RESEARCH Open AccessFunctional characterization of the matrixmetalloproteinase-1 cigarette smoke-responsiveregion and association with the lung health studyAlison M Wallace1,2, Becky A Mercer2, Jianqing He1, Robert F Foronjy3, Domenico Accili4, Andrew J Sandford1,5,Peter D Paré1,5 and Jeanine M D’Armiento2*AbstractBackground: Prior studies have demonstrated that the distal 1.5 kb of the MMP-1 promoter is fundamental indirecting the induction of the MMP-1 gene by cigarette smoke.Methods: To characterize the genetic variants in the MMP-1 cigarette smoke-responsive element, deepre-sequencing of this element was performed on DNA samples from participants in the Lung Health Study.Furthermore, evidence of Sp1 binding to the MMP-1 promoter was assessed using chromatin immunoprecipitationassays and the influence of cigarette smoke exposure on this interaction was evaluated in cultured human smallairway epithelial cells.Results: Ten polymorphisms (four novel) were detected in the cigarette smoke-responsive element. Chromatinimmunoprecipitation assays to assess the protein-DNA interactions at Sp1 sites in the MMP-1 promoter showedincreased binding to the Sp1 sites in the cigarette smoke-responsive element in small airway epithelial cells treatedwith cigarette smoke extract. In contrast, a Sp1 site outside of the element exhibited the opposite effect. None ofthe polymorphisms were more prevalent in the fast decliners versus the slow decliners (fast decliners = mean−4.14% decline in FEV1% predicted per year vs. decline in FEV1% predicted per year).Conclusions: Sequencing analyses identified four novel polymorphisms within the cigarette smoke-responsiveelement of the MMP-1 promoter. This study identifies functional activity within the cigarette smoke-responsiveelement that is influenced by cigarette smoke and examines this region of the promoter within a small patientpopulation.Keywords: Chromatin immunoprecipitation, COPD, Metalloproteinase, Polymorphisms, Transcription factorsBackgroundChronic obstructive pulmonary disease (COPD), whichis characterized by both emphysema and inflammatoryscarring and narrowing of small airways, is a major causeof morbidity and mortality worldwide [1]. Cigarettesmoke is the single most important factor in the devel-opment of COPD. Not all smokers develop COPD, how-ever, smoking is responsible for up to 90% of cases inthe developed world [2]. Current diagnostic and thera-peutic options for this disease are limited.Much attention has been given to the role of matrixmetalloproteinases (MMPs), a family of zinc-dependentproteinases with the capacity to degrade both elastin andcollagen, in the pathogenesis of COPD. Although the ori-ginal protease-antiprotease imbalance theory of COPD fo-cused on destruction of elastin in the lung, there isevidence that collagen degradation is important as well. In1992 D’Armiento and coworkers [3] found that over-expression of human MMP-1 (interstitial collagenase) intransgenic mice led to the development of emphysema.Subsequent studies demonstrated that the important tar-get for MMP-1 was type III collagen and that adult-onsetemphysema developed in strains of mice expressingMMP-1 in the lung [3,4]. In humans, increased levels of* Correspondence: jmd12@columbia.edu2Department of Medicine, Division of Molecular and Pulmonary Medicine,Columbia University College of Physicians and Surgeons, New York, NY, USAFull list of author information is available at the end of the article© 2012 Wallace et al.; licensee BioMed Central Ltd. This is an Open Access article distributed under the terms of the CreativeCommons Attribution License (, which permits unrestricted use, distribution, andreproduction in any medium, provided the original work is properly cited.Wallace et al. Respiratory Research 2012, 13:79, localized within the resident alveolar epithelialcells, have been reported in the lungs of patients with em-physema but not in normal controls [5,6]. In addition,Type II pneumocytes are also known to express MMP-1[5]. In vitro, direct exposure of human small airway epi-thelial cells to cigarette smoke induced MMP-1 mRNAand protein expression via the extracellular-signal-regulated kinases (ERK)/mitogen activated protein kinase(MAPK) pathway and human emphysematous lung tissueshowed significantly increased ERK activity compared tocontrol lung [7]. Through deletion studies our laboratoryidentified that the distal 1.5 kb of the MMP-1 promoterwas fundamental to the direct induction of the MMP-1gene by cigarette smoke and that Sp1 is activated bycigarette smoke [8].Only a small subset of smokers develop COPD andonce established, the disease process varies greatly fromperson to person. There is an underlying genetic suscep-tibility determining both the onset and the course of thedisease.The heterogeneity of this disease suggests thatthere may be some genes and/or gene variants that con-tribute to COPD in general, while other genes and/orgene variants may be relevant only for a particularphenotype. It is unknown whether DNA sequence vari-ation in the MMP-1 gene contributes to the individualsusceptibility and/or phenotypic variation. We hypothe-sized that DNA sequence variation in this responsiveelement could be associated with a COPD phenotype,accelerated lung function decline, and if an associationwas found may suggest a functional role of these poly-morphisms. Furthermore, based on our previous work,we speculated that gene variants could modulate Sp1binding and therefore influence smokers’ susceptibilityto COPD through variations in MMP-1 expression.In the present study the genetic variants in the cigarettesmoke-responsive region were characterized, with particu-lar interest in identifying single nucleotide polymorphisms(SNPs) altering Sp1 binding sequences. Chromatin immu-noprecipitation (ChIP) assays were performed to assessthe protein-DNA interactions at Sp1 sites in the MMP-1promoter to define the functional binding sites and deter-mine whether or not these sites were influenced bycigarette smoke exposure in cultured human small airwayepithelial cells. An association study was also performedto test whether SNPs within this region were associatedwith an accelerated rate of decline in lung function in theLung Health Study (LHS) participants.MethodsStudy populationDNA for re-sequencing and genetic association studieswas obtained from subjects selected from participants inPhase I of the National Heart, Lung, and Blood InstituteLHS. Details of the study have been previously published[9]. Briefly, study participants were current smokers,35–60 years of age, who had mild to moderate airflowobstruction (FEV1 55–90% predicted and FEV1/FVC≤ 0.70). The primary outcome variable was rate of de-cline in post-bronchodilator FEV1 over a follow-upperiod of five-years. A subset of 582 individuals wereselected from the 5,887 subjects in the LHS because theyrepresent phenotypic extremes. They include the 277subjects (fast decliners) who continued to smoke duringthe first five-years of follow-up, had yearly measure-ments of FEV1, and showed the fastest decline in lungfunction over that time (FEV1% predicted change =−4.14%/year), and the 305 subjects (slow decliners) whocontinued to smoke and exhibited the slowest declineover the same period of time (FEV1% predicted change= +1.07%/year). Of the subset, 551 non-Hispanic whiteparticipants (261 fast decliners and 290 slow decliners)were selected for the association study. This study wasapproved by the University of British Columbia/Provi-dence Health Care Research Ethics Board.Identification of DNA sequence variantsHigh-throughput sequencing of the MMP-1 cigarettesmoke-responsive element (~1.5 kb) was performed atthe Genome Sciences Centre at the British ColumbiaCancer Agency using Applied Biosystems chemistries(ABI BigDye™ v3.1 Terminator Chemistry) and equip-ment (ABI 3730xl). Sequencing PCR primers weredesigned using Overlapping Primersets ( Theprimer sequences were: Region 1 (−3660 to −4343) sense5’-CTAAAAGCTCTGCAGGCCAC-3’ and antisense 5’-CGCTTAGGCTGGAGTGTAGG-3’ region 2 (−3510 to−4147) sense 5’-GGCATGCAAATCACCAAAA-3’ andantisense 5’-AATCCTCCCCTTCAAGCTGT-3’ region 3(−2890 to −3748) sense 5’-TCTTAGGAGAGTAAAAGTCATGGACA-3’ and antisense 5’-TTCTTGGTTGCTTCATGCTG-3’. For the purpose of sequencing, a M13 forwardlinker was added to the 5’ end of the forward primers(TGTAAAACGACGGCCAGT) and a M13 reverse linkerwas added to the 5’ end of the reverse primers(CAGGAAACAGCTATGAC). Sequencing was performedusing M13 universal sequencing primers. PCR conditionswere as follows: initial denaturation at 95°C for 15 minutes;35 cycles at 94°C for 30 seconds, 58°C for 30 seconds, and72°C for 50 seconds; and final extension at 72°C for10 minutes. Discovery of sequence variation was per-formed using novoSNP [10], which has higher sensitivityand specificity than PolyPhred [11]. Each SNP had a com-pletion rate of greater than 90% in all subjects and aHardy-Weinberg equilibrium P value of greater than 0.01in non-Hispanic whites.Wallace et al. Respiratory Research 2012, 13:79 Page 2 of 8 immunoprecipitationChIP was performed using the Upstate (Millipore) ChIPKit (Billerica, MA, USA) according to the manufacturer’sinstructions. Chromatin was harvested from humansmall airway epithelial cells (Lonza, Walkersville, MD)that were seeded at 7.5×105 cells per T75 flask (BDFalcon, San Jose, CA) and treated with control media or5% cigarette smoke extract at 80% confluence for24 hours, prior to crosslinking, as previously described[7]. Cells between passages two and six were used in allin vitro experiments. Conditions were established to ob-tain chromatin fragments 200–600 bp in length usingthe Fisher Scientific F 550 Sonic Dismembrator. Immu-noselection of chromatin fragments was performedusing 2 ug of rabbit polyclonal Sp1 antibody (sc-59 X;Santa Cruz Biotechnology, Santa Cruz, CA). An aliquotthat was immunoprecipitated without antibody was usedas a negative control. Detection of specific DNAsequences was performed using real-time quantitativePCR with the use of an ABI Prism 7900HT SequenceDetection System (Applera Corporation, Norwalk, CT,USA) using the following primers: -3987 site (83 bpamplicon) sense 5’-TCTCCAGTAAGGCTGGGTGT-3’and antisense 5’-CTGGCCTCAAGCAGTTCTCT-3’;-3455 site (117 bp amplicon) sense 5’-TGCAGACACC-TACTATGTTGAG-3’ and antisense 5’-ATAATGTCAC-CATGCCACCAC-3’; and-2209 site (68 bp amplicon)sense 5’-TAGAGAAGG GAGGAAAAAGCAG-3’ andantisense 5’-GTTGGAAA TAGAGCCTTGGAGT-3’.Statistical analysisThe associations were analyzed by binary logistic regres-sion to adjust for potential confounding factors. Theoutcome was a dichotomous variable, that is, fast declineor slow decline. Potential confounding factors includedin the analysis were age, sex, smoking history (expressedas pack-years), initial level of lung function (pre-bronchodilator FEV1 percent predicted), and methacho-line responsiveness. The latter variable was expressed asa two-point dose–response slope as previously described[12]. Hardy–Weinberg equilibrium was calculated usingan online calculator ( [13]. Minimal detectable odds ratio atP = 0.05 and 0.80 power for different minor allele fre-quency (MAF) in the case–control association study wasperformed using PGA Power Calculator software [14].All other tests were performed using the JMP Statisticssoftware package (SAS Institute Inc., Cary, NC). Statis-tical significance was defined at the 5% level.ResultsDescriptive statistics and univariate comparisons betweenfast decliners and slow decliners are summarized in Table 1.Age, sex, smoking history (pack-years), baseline FEV1%predicted postbronchodilator, and methacholine responsewere borderline or significantly different between the twogroups. Therefore, the association of genotypes with declineof lung function was analyzed by logistic regression to ad-just for these factors.Re-sequencing of the MMP-1 cigarette smoke-responsiveregion revealed a total of ten polymorphisms (Table 2).Four of these genetic variants have not been previouslyreported in the National Center for Biotechnology Informa-tion SNP database (dbSNP). The presence and frequency ofsix dbSNPs were confirmed; three previously reporteddbSNPs were not identified.Several transcription factors are induced by cigarettesmoke and have been shown to be important for regulat-ing MMP-1 expression [8]. Since not all smokers de-velop COPD, despite smoking being the most importantrisk factor for the development of this disease, gene var-iants in the cigarette smoke-responsive element couldprovide a susceptibility locus for smoke-induced lungdisease. None of the polymorphisms in this region cor-respond specifically to the Sp1 sites at positions −3987and −3455 that through site-directed mutagenesis weknow are important for regulating MMP-1 expression(data not shown). Furthermore, other transcription fac-tor binding sites of interest, such as AP-1 sites at posi-tions −4293 and −4210 and c-Ets-1 sites at positions−3838 and −3344, did not overlap specifically with anypolymorphisms identified in this cohort of smokers, pos-sibly suggesting that the transcription factor bindingTable 1 Characteristics of study subjectsSlow decliners (n = 290) Fast decliners (n = 261) P valueAge 47.4 ± 0.4 49.6 ± 0.4 0.0007Male (%) 193 (66.6) 155 (59.4) 0.082Pack-years 38.3 ± 1.1 43.2 ± 1.2 0.002Baseline FEV1, % predicted* 79.8 ± 0.5 74.6 ± 0.6 <0.0001Methacholine response† −8.0 ± 0.9 −24.2 ± 2.1 <0.0001Data are presented as percent or mean (SE).*Lung function at the start of the study as measured percent predicted FEV1 (postbronchodilator).†Measurement of the responsiveness of the airways to methacholine expressed as percent decline in FEV1 per final cumulative dose of methacholineadministered (O'Connor et al. 1995).Wallace et al. Respiratory Research 2012, 13:79 Page 3 of 8 are highly conserved. Despite not directly alteringthe above mentioned binding sites, these polymorphismscould affect the binding of other regulatory proteins thatcontrol the activity of the promoter and influencemRNA and protein levels.Our previous studies have shown that in lung epithe-lial cells Sp1 modifies the expression of MMP-1 duringsmoke exposure [8]. Therefore, we next investigated themechanism by which Sp1 regulates MMP-1 expression.To test the hypothesis that Sp1 is a key regulator ofMMP-1 expression in intact cells, we performed ChIPassays on human small airway epithelial cells, in vitro.The DNA corresponding to the Sp1 sites in the cigarettesmoke-responsive element was amplified and chromatinimmunoprecipitated with an antibody to Sp1. The datademonstrated that Sp1 is recruited onto the MMP-1promoter in vitro. The results show an interactionbetween Sp1 and the MMP-1 promoter at baselineand that there is a significant increase in binding in cul-tured human small airway epithelial cells treated withcigarette smoke extract (Figure 1a-b). In contrast, theSp1 site at position −2209, which is outside of thecigarette smoke-responsive element, exhibited the op-posite effect (Figure 1c).Association analyses of the individual SNPs with rateof decline in lung function in the fast decliners and slowdecliners showed no significant associations betweengenetic variants in the MMP-1 cigarette smoke-responsive element and this COPD phenotype in non-Hispanic whites (Table 3). Minimal detectable oddsratios for different MAFs and different genetic modelsare shown in Figure 2. The study design has 80% powerto detect associations with odds ratios of 2.0 for the fiveSNPs with a MAF ≥ 0.05 in co-dominant and dominantgenetic models.DiscussionMMP-1 is important in the pathogenesis of COPD withincreased expression being a common finding in patientswith this disease [5,6,15]. Animal studies have shownthat MMP-1 plays a key role in the initiation of the dis-ease process [3]. Previous studies from our laboratoryhave identified the distal MMP-1 promoter to be funda-mental for the direct activation of the MMP-1 promoterby cigarette smoke [8]. Studies of genetic variants in theMMP-1 promoter are important because identificationof functional polymorphisms will lead to a greaterunderstanding of the regulatory mechanisms involved inboth health and disease, and may provide useful know-ledge for identifying at-risk individuals to allow for earlyinterventions.This present study generated the following threeimportant findings. First, the genetic variants in theMMP-1 cigarette smoke-responsive element were fur-ther characterized and four novel polymorphisms identi-fied, as well as the confirmation of six previouslyreported genetic variants. Second, an important inter-action between Sp1 binding and the MMP-1 cigarettesmoke-responsive element in human small airway epi-thelial cells exposed to cigarette smoke extract wasdocumented. Sp1 protein binding was influenced bycigarette smoke and this DNA-protein interaction oc-curred specifically in the cigarette-smoke responsiveelement and did not appear to occur outside of the coreregulatory region. Third, polymorphisms in the cigarettesmoke-responsive element were not more prevalent insubjects who had an accelerated decline in lung functionover five-years of the Lung Health Study.MMP-1 is tightly regulated at the level of transcrip-tion, post-transcription, and post-translation; it is alsoknown that MMP-1 expression is influenced by geneticTable 2 Identification of polymorphisms in MMP-1 cigarette smoke-responsive elementSNP* SNP ID WW† WM† MM† NC{ Not amplified for this SNP Total N Failed % W% M%17 T/A rs484915 167 265 126 4 20 582 4.1 53.7 46.3352 G/A rs470307 554 9 0 0 19 582 3.3 99.2 0.8412 T/A NA 571 5 0 0 6 582 1.0 99.6 0.4712 G/A rs2408490} 368 149 16 4 45 582 8.4 83.0 17.0724 T/A rs12279710 534 3 0 1 44 582 7.7 99.7 0.3759 T/G rs7107224 391 162 19 5 5 582 1.7 82.5 17.5816A/C rs1155764} 383 157 21 19 2 582 3.6 82.3 17.71164C/T rs34695796 537 19 1 9 16 582 4.3 98.1 1.91227 G/A NA 558 6 0 2 16 582 3.1 99.5 0.51283 G/A NA 554 5 0 7 16 582 4.0 99.6 0.41284 G/A NA 499 49 3 15 16 582 5.3 95.0 5.0* Position in AF023338.† “W” denotes wild-type allele; “M” denotes mutant allele.{Results are not consistent between forward primer sequencing and reverse primer sequencing.}Rs2408490 and rs1155764 are in complete LD with r2 = 1 in Hapmap database.Wallace et al. Respiratory Research 2012, 13:79 Page 4 of 8 in the promoter [16]. In the cigarette smoke-responsive element spanning approximately 1.5 kb, atotal of ten polymorphisms were identified via re-se-quencing. Four novel polymorphisms were revealed.These data are important because they allow researchersto further analyze the contribution of genetic poly-morphisms to the development and progression of mul-tiple diseases associated with MMP-1 expression. Inaddition to the established role of MMP-1 in COPD, ele-vated expression of MMP-1 has been associated with avariety of pathological conditions such as rheumatoidand osteoarthritis, atherosclerosis, Alzheimer disease,and cancer [17]. There is a functional polymorphism inthe MMP-1 promoter (rs1799750) described by Rutteret al. that has been associated with numerous malignantprocesses [18]. Further understanding of the genetic var-iants in the MMP-1 promoter, and more specifically thecigarette smoke-responsive element, may provide add-itional insights into the molecular mechanisms of thesediseases and help define the role of smoking as a riskfactor.Understanding the molecular mechanisms controllingMMP-1 expression may identify potential targets for theprevention of diseases and degenerative conditions asso-ciated with dysregulation of MMP-1. The first cis-promoter element found to be responsible for regulatingMMP-1 gene expression was AP-1 [19]. Previous studiesby our laboratory have identified a number of transcrip-tion factors, including AP-1, that are important for regu-lating MMP-1 promoter activity [8]. Further analysis inthe present study revealed two Sp1 sites (−3987 and−3455) in the cigarette smoke-responsive element thathave now been analyzed using a ChIP assay to assess thefunctional importance of these sites in vitro. Our datademonstrates that these are functional binding sites andthat binding of Sp1 to the MMP-1 promoter is influ-enced by cigarette smoke. This is in contrast to thedecreased binding of Sp1 to the MMP-1 promoterFigure 1 Sp1 action on the MMP-1 promoter is shown by the fold change in specific DNA sequences detected by qPCR. MMP-1 ChIP assayswere done in cell cultures from human small airway epithelial cells with and without cigarette smoke extract (CSE) treatment using an antibodyto Sp1 or nonimmune serum. We amplified DNA using primers spanning two Sp1 binding sites within the cigarette smoke-responsive element(a,b) and one sequence outside of this element (c). Samples from each experiment were run in triplicate. Data are mean ± SEM. *P < 0.05.Table 3 Association with rate of decline of lung function non-Hispanic whitesSNPpositioninAF023338Rs indbSNPChromosome11 positionSlow decliners Fast decliners P valueWW WM MM WW WM MM17 T/A rs484915 102178458 73 (26%) 136 (49%) 70 (25%) 78 (31%) 117 (47%) 53 (21%) 0.35352 G/A rs470307 102178123 274 (98%) 7 (2%) 0 249 (99%) 2 (1%) 0 0.18412 T/A NA 102178063 283 (99%) 3 (1%) 0 257 (99%) 2 (1%) 0 1.00712 G/A rs2408490 102177763 191 (72%) 64 (24%) 9 (3%) 162 (67%) 73 (30%) 6 (2%) 0.28759 T/G rs7107224 102177716 200 (71%) 72 (25%) 11 (4%) 175 (68%) 77 (30%) 7 (3%) 0.44816 A/C rs1155764 102177659 196 (71%) 69 (25%) 11 (4%) 171 (67%) 76 (30%) 9 (3%) 0.471164 C/T rs34695796 102177311 263 (96%) 12 (4%) 0 244 (97%) 7 (3%) 1 (0%) 0.361227 G/A NA 102177248 277 (99%) 3 (1%) 0 251 (99%) 3 (1%) 0 1.001283 G/A NA 102177192 274 (99%) 3 (1%) 0 251 (99%) 2 (1%) 0 1.001284 G/A NA 102177191 247 (91%) 23 (8%) 2 (1%) 225 (90%) 25 (10%) 1 (0%) 0.74Wallace et al. Respiratory Research 2012, 13:79 Page 5 of 8 of the cigarette smoke responsive-element in re-sponse to cigarette smoke exposure. Not only are thesesites functional, they also occur in a region harbouring anumber of common SNPs. Although the genetic variantsidentified did not directly alter the primary transcriptionfactor binding sites we assessed, they may influence thebinding of chromatin modifying proteins resulting in ameasurable functional effect on promoter activity. Un-fortunately, this study is limited by the fact that suscepti-bility to COPD (i.e. accelerated decline in lung functionwith smoking) and Sp1 binding to the MMP-1 genewere not measured in the same individuals since the ap-propriate cells were not available from the LHS partici-pants. However, the findings that the SNPs identified donot directly alter the Sp1 bindings sites at the DNA leveland are not associated with rapid decline in lung func-tion are interesting and potentially important. It may bethat since Sp1 plays a significant role regulating MMP-1expression these sites are conserved. These negativeresults do suggest that the SNPs are not a risk for rapiddecline in lung function among smokers.COPD is a chronic disease of complex phenotype[20,21]. There is even speculation that COPD representsa syndrome comprised of many rare diseases [22]. In thepresent association study the relationship between poly-morphisms in the cigarette smoke-responsive elementand one COPD phenotype, rate of decline in lung func-tion, was tested. No significant associations were founddespite the sufficient power of the study. Such a findinghowever is not surprising since the results of the basicstudies suggest that MMP-1 expression is critical in thepathogenesis of lung destruction and generation of theemphysema phenotype [3]. It will be necessary in futuredetailed human studies to test for an association of thecigarette smoke-responsive element polymorphisms withCT evidence of lung destruction. Unfortunately, CT datawas not available on the LHS participants and thereforewe were unable to investigate this further in our popula-tion. Additionally, our lab has demonstrated thatcigarette smoke directly induces the expression ofMMP-1 highlighting the importance of MMP-1 in thesusceptibility to lung destruction in smokers [3]. AllLHS participants exhibit some degree of airflow limita-tion, indicating that they are already responsive to thedamaging effects of cigarette smoke. Therefore, to testthe importance of this element in disease susceptibility itwill be necessary to assess these genetic variants in alter-native well-characterized cohorts of smokers with andwithout COPD, as well as normal non-smokers.We acknowledge several limitations to the present studyin addition to the issues outlined above. Although an asso-ciation between the MMP-1 polymorphisms and rate ofdecline in lung function was not identified, these poly-morphisms may influence other COPD-related pheno-types. We know that lung function normally declines aspart of the aging process, while accelerated lung functiondecline is a hallmark of COPD [23,24], therefore, the useof this phenotype seems reasonable for genetic associationstudies and decline in lung function over time has been acommon end point in clinical trials of COPD therapies[25,26]. However despite the rigor of the lung functionphenotyping in the LHS, the five-year period of follow-upmay not be sufficient to clearly separate groups whose de-cline in lung function varied significantly over time. In-deed, the use of this single COPD phenotype and a shortfollow-up period are limitations of this study. On the otherhand our group has previously identified susceptibility var-iants in candidate genes using this approach [27,28]. Theassociation study was limited to non-Hispanic white sub-jects but the genetic basis of COPD may differ between ra-cial/ethnic groups as several COPD association studieshave shown distinct results within different races. Indeed,it is known that MMP-1 polymorphisms are associatedwith diseases such as cancer in other ethnic groups[29,30]. Therefore, it will be of interest to further investi-gate the role of these polymorphisms in alternative racial/ethnic populations. Future studies may also include haplo-type analysis to fully characterize the genetic architectureof this region.ConclusionsIn conclusion, the genetic variants in the MMP-1cigarette smoke-responsive element have been furthercharacterized revealing four novel polymorphisms. Evi-dence has been generated providing insight into thetranscriptional regulation of the MMP-1 promoter inFigure 2 The detectable relative risk given the number ofsubjects is shown for a variety of marker allele frequenciesusing different genetic models.Wallace et al. Respiratory Research 2012, 13:79 Page 6 of 8 to cigarette smoke exposure, which couldhave a significant impact on the understanding ofmany age-associated degenerative disease processes.COPD association studies are challenging since COPDis a heterogeneous condition and many phenotypesexist. Although a significant association between theseMMP-1 polymorphisms and an accelerated rate of de-cline in lung function in subjects with some degree ofairflow limitation was not identified, future studiesperformed on a cohort of smokers with and withoutdisease needs to be carried out to determine if theSNPs in the MMP-1 promoter associate with diseasesusceptibility as would be predicted from the basicbench research. Furthermore, future studies areplanned to further elucidate the mechanisms regulat-ing MMP-1 expression and the functional conse-quences of this altered expression, which includesmapping out which transcription factor binding sites,if any, are altered by SNPs in this region and determin-ing the functionality. As we found with Sp1, AP-1, andc-Ets-1 binding sites, we speculate that other tran-scription factor binding sites in this region may behighly conserved and therefore unaltered. Despite this,although not directly altering the binding of transcrip-tion factors, gene variants in this region could influ-ence the multi-protein complexes that are formedduring transcription and modulate MMP-1 expression.Competing interestsThe authors declare that they have no competing interests.Authors’ contributionsAW participated in the study design, prepared the samples for sequencing,carried out the chromatin immunoprecipitation assays, participated in thestatistical analysis, and drafted the manuscript. BM participated in the designof the study. JH performed the sequencing analysis and association studies.RF participated in the design of the study and helped draft the manuscript.DA provided his expertise with the chromatin immunoprecipitation assays.AS participated in the design of the study, participated in the statisticalanalysis, and helped draft the manuscript. PP and JD conceived of the study,participated in its design and coordination, and helped draft the manuscript.All authors read and approved the final manuscript.AcknowledgementsThe authors thank all participants for their contribution to the study.Supported by NIH grant R01:HL086936 (J.D.). A.W. received funding from theBritish Columbia Clinical Genomics Network.Author details1University of British Columbia James Hogg Research Centre, St. Paul’sHospital, Vancouver, BC, Canada. 2Department of Medicine, Division ofMolecular and Pulmonary Medicine, Columbia University College ofPhysicians and Surgeons, New York, NY, USA. 3Department of Medicine,Division of Pulmonary and Critical Care Medicine, St. Luke’s Roosevelt HealthSciences Center, New York, NY, USA. 4Naomi Berrie Diabetes Center andDepartment of Medicine, Columbia University, New York, New York, USA.5Department of Medicine, Division of Respiratory Medicine, University ofBritish Columbia, Vancouver, BC, Canada.Received: 21 June 2012 Accepted: 21 August 2012Published: 19 September 2012References1. Global Strategy for the Diagnosis, Management and Prevention of COPD:Global Initiative for Chronic Obstructive Lung Disease (GOLD): 2010. Young RP, Hopkins RJ, Christmas T, Black PN, Metcalf P, Gamble GD: COPDprevalence is increased in lung cancer, independent of age, sex andsmoking history. Eur Respir J 2009, 34:380–386.3. D'Armiento J, Dalal SS, Okada Y, Berg RA, Chada K: Collagenase expressionin the lungs of transgenic mice causes pulmonary emphysema. Cell 1992,71:955–961.4. Foronjy RF, Okada Y, Cole R, D'Armiento J: Progressive adult-onsetemphysema in transgenic mice expressing human MMP-1 in the lung.Am J Physiol Lung Cell Mol Physiol 2003, 284:L727–L737.5. Imai K, Dalal S, Chen E, Downey R, Schulman L, Ginsburg M, D'Armiento J:Human collagnease (matrix metalloproteinase-1) expression in the lungsof patients with emphysema. Am J Respir Crit Care Med 2001, 163:786–791.6. Segura-Valdez L, Pardo A, Gaxiola M, Uhal BD, Becerril C, Selman M:Upregulation of gelatinases A and B, collagenases 1 and 2, andincreased parenchymal cell death in COPD. Chest 2000, 117:684–694.7. Mercer BA, Kolesnikova N, Sonett J, D'Armiento J: Extracellular regulatedkinase/mitogen activated protein kinase is up-regulated in pulmonaryemphysema and mediates matrix metalloproteinase-1 induction bycigarette smoke. J Biol Chem 2004, 279:17690–17696.8. Mercer BA, Wallace AM, Brinckerhoff CE, D'Armiento JM: Identification of acigarette smoke-responsive region in the distal MMP-1 promoter. Am JRespir Cell Mol Biol 2009, 40:4–12.9. Anthonisen NR, Connett JE, Kiley JP, Altose MD, Bailey WC, Buist AS,Conway WAJ, Enright PL, Kanner RE, O'Hara P: Effects of smokingintervention and the use of an inhaled anticholinergic bronchodilator onthe rate of decline of FEV1. The Lung Health Study. JAMA 1994,272:1497–1505.10. Weckx S, Del-Favero J, Rademakers R, Claes L, Cruts M, De Jonghe P, VanBroeckhoven C, De Rijk P: novoSNP, a novel computational tool forsequence variation discovery. Genome Res 2005, 15:436–442.11. Rijk PD, Del-Favero J: novoSNP3: variant detection and sequenceannotation in resequencing projects. Methods Mol Biol 2007, 396:331–344.12. O'Connor GT, Sparrow D, Weiss ST: A prospective longitudinal study ofmethacholine airway responsiveness as a predictor of pulmonary-function decline: the Normative Aging Study. Am J Respir Crit Care Med1995, 152:87–92.13. Rodriguez S, Gaunt TR, Day INM: Hardy-Weinberg equilibrium testing ofbiological ascertainment for Mendelian randomization studies. Am JEpidemiol 2009, 169:505–514.14. Menashe I, Rosenberg PS, Chen BE: PGA: power calculator for case–controlgenetic association analyses. BMC Genet 2008, 9:36.15. Wallace AM, Sandford AJ, English JC, Burkett KM, Li H, Finley RJ, Müller NL,Coxson HO, Paré PD, Abboud RT: Matrix metalloproteinase expression byhuman alveolar macrophages in relation to emphysema. COPD 2008,5:13–23.16. Rutter JL, Mitchell TI, Buttice G, Meyers J, Gusella JF, Ozelius LJ, BrinckerhoffCE: A single nucleotide polymorphism in the matrix metalloproteinase-1promoter creates an Ets binding site and augments transcription. CancerRes 1998, 58:5321–5325.17. Kar S, Subbaram S, Carrico PM, Melendez JA: Redox-control of matrixmetalloproteinase-1: a critical link between free radicals, matrixremodeling and degenerative disease. Respir Physiol Neurobiol 2010,174:299–306.18. Chaudhary AK, Singh M, Bharti AC, Asotra K, Sundaram S, Mehrotra R:Genetic polymorphisms of matrix metalloproteinases and theirinhibitors in potentially malignant and malignant lesions of the headand neck. J Biomed Sci 2010, 17:10.19. Angel P, Baumann I, Stein B, Delius H, Rahmsdorf HJ, Herrlich P: 12-O-tetradecanoyl-phorbol-13-acetate induction of the human collagenasegene is mediated by an inducible enhancer element located in the 50-flanking region. Mol Cell Biol 1987, 7:2256–2266.20. Reilly JJ: COPD and declining FEV1 – time to divide and conquer? N EnglJ Med 2008, 359:1616–1618.21. Beasley R, Weatherall M, Travers J, Shirtcliffe P: Time to define the disordersof the syndrome of COPD. Lancet 2009, 374:670–672.22. Rennard SI, Vestbo J: The many ‘small COPDs’: COPD should be anorphan disease. Chest 2008, 134:623–627.Wallace et al. Respiratory Research 2012, 13:79 Page 7 of 8 Kohansal R, Martinez-Camblor P, Agusti A, Buist AS, Mannino DM, SorianoJB: The natural history of chronic airflow obstruction revisited: ananalysis of the Framingham offspring cohort. Am J Respir Crit Care Med2009, 180:3–10.24. Mannino DM, Watt G, Hole D, et al: The natural history of chronicobstructive pulmonary disease. Eur Respir J 2006, 27:627–643.25. Celli BR, Thomas NE, Anderson JA, et al: Effect of pharmacotherapy on rateof decline of lung function in chronic obstructive pulmonary disease:results from the TORCH study. Am J Respir Crit Care Med 2008, 178:332–338.26. Tashkin DP, Celli B, Senn S, et al: A 4-year trial of tiotropium in chronicobstructive pulmonary disease. N Engl J Med 2008, 359:1543–1554.27. He JQ, Foreman MG, Shumansky K, et al: Associations of IL6polymorphisms with lung function decline and COPD. Thorax 2009,64:698–704.28. Sandford AJ, Chagani T, Weir TD, Connett JE, Anthonisen NR, Pare PD:Susceptibility genes for rapid decline of lung function in the LungHealth Study. Am J Respir Crit Care Med 2001, 163:469–473.29. Cao ZG, Li CZ: A single nucleotide polymorphism in the matrixmetalloproteinase-1 promoter enhances oral squamous cell carcinomasusceptibility in a Chinese population. Oral Oncol 2006, 42:32–38.30. Hashimoto T, Uchida K, Okayama N, Imate Y, Suehiro Y, Hamanaka Y:Association of matrix metalloproteinase (MMP)-1 promoterpolymorphism with head and neck squamous cell carcinoma. Cancer Lett2004, 211:19–24.doi:10.1186/1465-9921-13-79Cite this article as: Wallace et al.: Functional characterization of thematrix metalloproteinase-1 cigarette smoke-responsive region andassociation with the lung health study. Respiratory Research 2012 13:79.Submit your next manuscript to BioMed Centraland take full advantage of: • Convenient online submission• Thorough peer review• No space constraints or color figure charges• Immediate publication on acceptance• Inclusion in PubMed, CAS, Scopus and Google Scholar• Research which is freely available for redistributionSubmit your manuscript at et al. Respiratory Research 2012, 13:79 Page 8 of 8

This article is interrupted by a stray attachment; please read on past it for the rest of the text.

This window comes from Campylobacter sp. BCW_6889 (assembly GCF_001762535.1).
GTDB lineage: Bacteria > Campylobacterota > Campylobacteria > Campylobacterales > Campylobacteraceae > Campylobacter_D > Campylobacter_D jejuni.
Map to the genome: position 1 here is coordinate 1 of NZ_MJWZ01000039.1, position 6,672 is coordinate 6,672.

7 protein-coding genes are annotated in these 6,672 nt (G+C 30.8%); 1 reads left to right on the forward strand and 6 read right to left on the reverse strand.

Citation Scheme:


Citations by CSL (citeproc-js)

Usage Statistics



Customize your widget with the following options, then copy and paste the code below into the HTML of your page to embed this item in your website.
                            <div id="ubcOpenCollectionsWidgetDisplay">
                            <script id="ubcOpenCollectionsWidget"
                            async >
IIIF logo Our image viewer uses the IIIF 2.0 standard. To load this item in other compatible viewers, use this url:


Related Items